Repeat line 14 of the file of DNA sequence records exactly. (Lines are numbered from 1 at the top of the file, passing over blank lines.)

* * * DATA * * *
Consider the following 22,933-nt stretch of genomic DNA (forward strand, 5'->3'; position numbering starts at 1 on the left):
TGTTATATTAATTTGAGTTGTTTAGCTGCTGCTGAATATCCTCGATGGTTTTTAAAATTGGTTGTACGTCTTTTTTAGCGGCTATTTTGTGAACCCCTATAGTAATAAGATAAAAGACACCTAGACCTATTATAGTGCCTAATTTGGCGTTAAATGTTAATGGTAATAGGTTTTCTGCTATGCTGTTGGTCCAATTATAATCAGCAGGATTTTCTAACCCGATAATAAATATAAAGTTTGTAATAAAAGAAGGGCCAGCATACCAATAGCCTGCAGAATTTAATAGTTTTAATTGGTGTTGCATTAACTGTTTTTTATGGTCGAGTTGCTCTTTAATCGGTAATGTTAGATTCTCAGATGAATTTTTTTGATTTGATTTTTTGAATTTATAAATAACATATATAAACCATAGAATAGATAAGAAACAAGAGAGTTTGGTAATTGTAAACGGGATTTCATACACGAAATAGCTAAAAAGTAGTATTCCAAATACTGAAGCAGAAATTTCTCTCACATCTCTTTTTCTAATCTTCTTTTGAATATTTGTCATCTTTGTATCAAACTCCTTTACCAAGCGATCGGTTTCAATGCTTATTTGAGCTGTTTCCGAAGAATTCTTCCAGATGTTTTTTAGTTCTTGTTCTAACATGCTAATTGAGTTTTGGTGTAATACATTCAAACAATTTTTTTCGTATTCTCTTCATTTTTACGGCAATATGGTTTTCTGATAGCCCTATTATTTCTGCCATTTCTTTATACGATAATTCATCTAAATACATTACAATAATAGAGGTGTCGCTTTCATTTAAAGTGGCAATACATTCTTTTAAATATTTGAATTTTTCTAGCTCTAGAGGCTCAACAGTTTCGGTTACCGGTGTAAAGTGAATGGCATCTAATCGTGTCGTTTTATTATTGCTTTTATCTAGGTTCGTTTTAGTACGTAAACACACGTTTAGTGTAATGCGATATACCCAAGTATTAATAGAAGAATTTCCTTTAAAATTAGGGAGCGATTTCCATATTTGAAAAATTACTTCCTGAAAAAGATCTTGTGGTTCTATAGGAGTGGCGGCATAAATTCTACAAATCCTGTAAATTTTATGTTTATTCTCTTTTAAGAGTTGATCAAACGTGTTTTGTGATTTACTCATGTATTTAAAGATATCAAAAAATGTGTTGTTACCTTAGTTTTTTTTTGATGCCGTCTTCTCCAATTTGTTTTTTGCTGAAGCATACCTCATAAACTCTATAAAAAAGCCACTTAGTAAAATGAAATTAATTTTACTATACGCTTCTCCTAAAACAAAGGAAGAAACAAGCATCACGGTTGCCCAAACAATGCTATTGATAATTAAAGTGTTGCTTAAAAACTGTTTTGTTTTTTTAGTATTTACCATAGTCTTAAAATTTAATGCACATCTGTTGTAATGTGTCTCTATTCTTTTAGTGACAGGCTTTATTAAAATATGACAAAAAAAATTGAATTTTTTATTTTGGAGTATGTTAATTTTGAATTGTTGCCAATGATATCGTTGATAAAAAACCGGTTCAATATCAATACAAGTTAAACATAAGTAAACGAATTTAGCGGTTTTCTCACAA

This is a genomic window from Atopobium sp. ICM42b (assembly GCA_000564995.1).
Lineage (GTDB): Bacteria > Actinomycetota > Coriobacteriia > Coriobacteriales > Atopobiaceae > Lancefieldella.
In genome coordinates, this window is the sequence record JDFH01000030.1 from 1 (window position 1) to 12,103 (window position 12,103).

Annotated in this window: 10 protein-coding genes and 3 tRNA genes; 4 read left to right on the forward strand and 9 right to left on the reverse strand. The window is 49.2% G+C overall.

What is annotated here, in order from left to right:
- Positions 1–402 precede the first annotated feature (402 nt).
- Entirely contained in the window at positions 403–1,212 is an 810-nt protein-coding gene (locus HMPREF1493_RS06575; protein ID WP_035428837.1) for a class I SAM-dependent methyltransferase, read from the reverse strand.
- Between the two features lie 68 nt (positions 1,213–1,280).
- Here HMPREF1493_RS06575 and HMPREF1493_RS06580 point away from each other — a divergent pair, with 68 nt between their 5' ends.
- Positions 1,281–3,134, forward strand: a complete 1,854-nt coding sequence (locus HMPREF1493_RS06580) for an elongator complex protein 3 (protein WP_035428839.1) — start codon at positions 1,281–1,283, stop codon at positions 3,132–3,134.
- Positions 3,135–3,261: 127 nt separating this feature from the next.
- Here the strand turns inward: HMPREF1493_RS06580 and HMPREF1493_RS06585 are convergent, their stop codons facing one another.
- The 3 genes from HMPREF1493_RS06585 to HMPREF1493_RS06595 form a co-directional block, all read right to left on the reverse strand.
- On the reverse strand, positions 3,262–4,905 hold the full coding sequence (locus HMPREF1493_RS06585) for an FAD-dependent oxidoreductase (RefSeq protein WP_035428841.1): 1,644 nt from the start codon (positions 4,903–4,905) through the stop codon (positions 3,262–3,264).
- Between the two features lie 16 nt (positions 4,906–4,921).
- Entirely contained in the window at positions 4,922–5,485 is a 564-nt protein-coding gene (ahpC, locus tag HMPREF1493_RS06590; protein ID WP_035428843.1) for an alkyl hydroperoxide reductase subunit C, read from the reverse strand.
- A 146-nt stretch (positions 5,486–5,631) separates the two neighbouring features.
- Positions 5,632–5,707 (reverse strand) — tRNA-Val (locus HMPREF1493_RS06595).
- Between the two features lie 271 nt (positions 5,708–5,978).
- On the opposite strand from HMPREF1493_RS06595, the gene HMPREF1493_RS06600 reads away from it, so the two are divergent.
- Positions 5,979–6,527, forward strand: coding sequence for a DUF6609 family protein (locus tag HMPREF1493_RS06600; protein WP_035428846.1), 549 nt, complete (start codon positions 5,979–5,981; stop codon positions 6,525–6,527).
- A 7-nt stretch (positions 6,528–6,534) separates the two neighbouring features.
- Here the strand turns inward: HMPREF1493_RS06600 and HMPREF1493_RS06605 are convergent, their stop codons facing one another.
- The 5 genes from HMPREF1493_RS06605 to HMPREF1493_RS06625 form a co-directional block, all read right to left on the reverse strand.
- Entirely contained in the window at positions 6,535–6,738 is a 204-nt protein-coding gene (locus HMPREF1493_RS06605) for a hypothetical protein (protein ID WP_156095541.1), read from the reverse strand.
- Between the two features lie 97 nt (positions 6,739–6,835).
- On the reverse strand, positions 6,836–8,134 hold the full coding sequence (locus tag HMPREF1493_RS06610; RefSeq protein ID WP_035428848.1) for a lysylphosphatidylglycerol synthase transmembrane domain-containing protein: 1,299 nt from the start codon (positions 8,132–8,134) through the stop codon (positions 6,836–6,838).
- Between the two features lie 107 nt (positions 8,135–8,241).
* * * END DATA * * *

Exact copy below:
- Here the strand turns inward: HMPREF1493_RS06580 and HMPREF1493_RS06585 are convergent, their stop codons facing one another.